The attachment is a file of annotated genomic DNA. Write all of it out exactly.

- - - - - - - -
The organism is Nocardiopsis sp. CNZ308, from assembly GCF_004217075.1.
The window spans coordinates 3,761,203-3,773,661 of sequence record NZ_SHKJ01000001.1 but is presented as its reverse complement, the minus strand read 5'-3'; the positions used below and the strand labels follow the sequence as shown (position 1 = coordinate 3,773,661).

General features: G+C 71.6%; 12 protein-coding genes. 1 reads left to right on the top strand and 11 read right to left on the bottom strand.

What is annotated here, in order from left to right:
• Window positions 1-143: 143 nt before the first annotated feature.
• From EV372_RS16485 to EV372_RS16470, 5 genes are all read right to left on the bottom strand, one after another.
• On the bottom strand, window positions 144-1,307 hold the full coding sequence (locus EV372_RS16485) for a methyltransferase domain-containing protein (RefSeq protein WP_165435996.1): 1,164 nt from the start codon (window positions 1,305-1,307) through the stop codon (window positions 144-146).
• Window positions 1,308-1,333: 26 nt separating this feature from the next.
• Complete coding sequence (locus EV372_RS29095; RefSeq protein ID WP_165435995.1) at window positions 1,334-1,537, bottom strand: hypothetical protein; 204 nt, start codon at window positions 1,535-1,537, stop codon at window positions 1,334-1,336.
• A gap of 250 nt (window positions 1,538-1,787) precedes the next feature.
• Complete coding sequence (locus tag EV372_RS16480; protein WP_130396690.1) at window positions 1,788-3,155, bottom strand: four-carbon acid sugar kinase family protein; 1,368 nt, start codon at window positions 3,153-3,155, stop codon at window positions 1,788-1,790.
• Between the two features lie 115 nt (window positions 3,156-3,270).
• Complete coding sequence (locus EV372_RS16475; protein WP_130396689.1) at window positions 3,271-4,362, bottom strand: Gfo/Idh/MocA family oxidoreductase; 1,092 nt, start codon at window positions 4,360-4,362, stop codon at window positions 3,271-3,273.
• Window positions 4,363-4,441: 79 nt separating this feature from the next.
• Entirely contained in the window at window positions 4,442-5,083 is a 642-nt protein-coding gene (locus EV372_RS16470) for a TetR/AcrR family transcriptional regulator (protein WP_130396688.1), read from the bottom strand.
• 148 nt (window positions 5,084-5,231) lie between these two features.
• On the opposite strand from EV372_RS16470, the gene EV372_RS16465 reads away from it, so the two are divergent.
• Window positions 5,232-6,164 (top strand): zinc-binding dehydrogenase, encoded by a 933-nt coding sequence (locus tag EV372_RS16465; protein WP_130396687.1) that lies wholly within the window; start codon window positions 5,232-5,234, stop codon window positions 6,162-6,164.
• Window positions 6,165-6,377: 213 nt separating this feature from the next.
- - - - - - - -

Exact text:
The organism is Nocardiopsis sp. CNZ308, from assembly GCF_004217075.1.
The window spans coordinates 3,761,203-3,773,661 of sequence record NZ_SHKJ01000001.1 but is presented as its reverse complement, the minus strand read 5'-3'; the positions used below and the strand labels follow the sequence as shown (position 1 = coordinate 3,773,661).

General features: G+C 71.6%; 12 protein-coding genes. 1 reads left to right on the top strand and 11 read right to left on the bottom strand.

What is annotated here, in order from left to right:
• Window positions 1-143: 143 nt before the first annotated feature.
• From EV372_RS16485 to EV372_RS16470, 5 genes are all read right to left on the bottom strand, one after another.
• On the bottom strand, window positions 144-1,307 hold the full coding sequence (locus EV372_RS16485) for a methyltransferase domain-containing protein (RefSeq protein WP_165435996.1): 1,164 nt from the start codon (window positions 1,305-1,307) through the stop codon (window positions 144-146).
• Window positions 1,308-1,333: 26 nt separating this feature from the next.
• Complete coding sequence (locus EV372_RS29095; RefSeq protein ID WP_165435995.1) at window positions 1,334-1,537, bottom strand: hypothetical protein; 204 nt, start codon at window positions 1,535-1,537, stop codon at window positions 1,334-1,336.
• A gap of 250 nt (window positions 1,538-1,787) precedes the next feature.
• Complete coding sequence (locus tag EV372_RS16480; protein WP_130396690.1) at window positions 1,788-3,155, bottom strand: four-carbon acid sugar kinase family protein; 1,368 nt, start codon at window positions 3,153-3,155, stop codon at window positions 1,788-1,790.
• Between the two features lie 115 nt (window positions 3,156-3,270).
• Complete coding sequence (locus EV372_RS16475; protein WP_130396689.1) at window positions 3,271-4,362, bottom strand: Gfo/Idh/MocA family oxidoreductase; 1,092 nt, start codon at window positions 4,360-4,362, stop codon at window positions 3,271-3,273.
• Window positions 4,363-4,441: 79 nt separating this feature from the next.
• Entirely contained in the window at window positions 4,442-5,083 is a 642-nt protein-coding gene (locus EV372_RS16470) for a TetR/AcrR family transcriptional regulator (protein WP_130396688.1), read from the bottom strand.
• 148 nt (window positions 5,084-5,231) lie between these two features.
• On the opposite strand from EV372_RS16470, the gene EV372_RS16465 reads away from it, so the two are divergent.
• Window positions 5,232-6,164 (top strand): zinc-binding dehydrogenase, encoded by a 933-nt coding sequence (locus tag EV372_RS16465; protein WP_130396687.1) that lies wholly within the window; start codon window positions 5,232-5,234, stop codon window positions 6,162-6,164.
• Window positions 6,165-6,377: 213 nt separating this feature from the next.